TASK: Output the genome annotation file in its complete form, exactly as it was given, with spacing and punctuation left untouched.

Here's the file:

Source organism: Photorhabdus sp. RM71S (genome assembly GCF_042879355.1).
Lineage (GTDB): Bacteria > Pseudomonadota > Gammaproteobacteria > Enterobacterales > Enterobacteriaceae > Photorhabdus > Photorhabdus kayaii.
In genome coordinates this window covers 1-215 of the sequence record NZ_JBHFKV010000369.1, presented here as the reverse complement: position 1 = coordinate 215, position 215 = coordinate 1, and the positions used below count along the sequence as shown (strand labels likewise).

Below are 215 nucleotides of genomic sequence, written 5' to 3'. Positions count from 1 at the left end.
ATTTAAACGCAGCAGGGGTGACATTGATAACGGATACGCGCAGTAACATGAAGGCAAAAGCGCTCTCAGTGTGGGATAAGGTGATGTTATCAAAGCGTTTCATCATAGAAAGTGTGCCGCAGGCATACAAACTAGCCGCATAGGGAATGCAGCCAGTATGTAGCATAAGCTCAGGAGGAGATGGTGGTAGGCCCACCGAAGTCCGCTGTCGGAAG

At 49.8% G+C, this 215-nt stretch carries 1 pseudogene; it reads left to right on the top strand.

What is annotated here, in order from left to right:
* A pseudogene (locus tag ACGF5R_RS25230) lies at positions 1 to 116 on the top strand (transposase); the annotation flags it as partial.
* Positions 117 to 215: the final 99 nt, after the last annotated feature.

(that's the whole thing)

Source organism: Photorhabdus sp. RM71S (genome assembly GCF_042879355.1).
Lineage (GTDB): Bacteria > Pseudomonadota > Gammaproteobacteria > Enterobacterales > Enterobacteriaceae > Photorhabdus > Photorhabdus kayaii.
In genome coordinates this window covers 1-215 of the sequence record NZ_JBHFKV010000369.1, presented here as the reverse complement: position 1 = coordinate 215, position 215 = coordinate 1, and the positions used below count along the sequence as shown (strand labels likewise).

Below are 215 nucleotides of genomic sequence, written 5' to 3'. Positions count from 1 at the left end.
ATTTAAACGCAGCAGGGGTGACATTGATAACGGATACGCGCAGTAACATGAAGGCAAAAGCGCTCTCAGTGTGGGATAAGGTGATGTTATCAAAGCGTTTCATCATAGAAAGTGTGCCGCAGGCATACAAACTAGCCGCATAGGGAATGCAGCCAGTATGTAGCATAAGCTCAGGAGGAGATGGTGGTAGGCCCACCGAAGTCCGCTGTCGGAAG

At 49.8% G+C, this 215-nt stretch carries 1 pseudogene; it reads left to right on the top strand.

What is annotated here, in order from left to right:
* A pseudogene (locus tag ACGF5R_RS25230) lies at positions 1 to 116 on the top strand (transposase); the annotation flags it as partial.
* Positions 117 to 215: the final 99 nt, after the last annotated feature.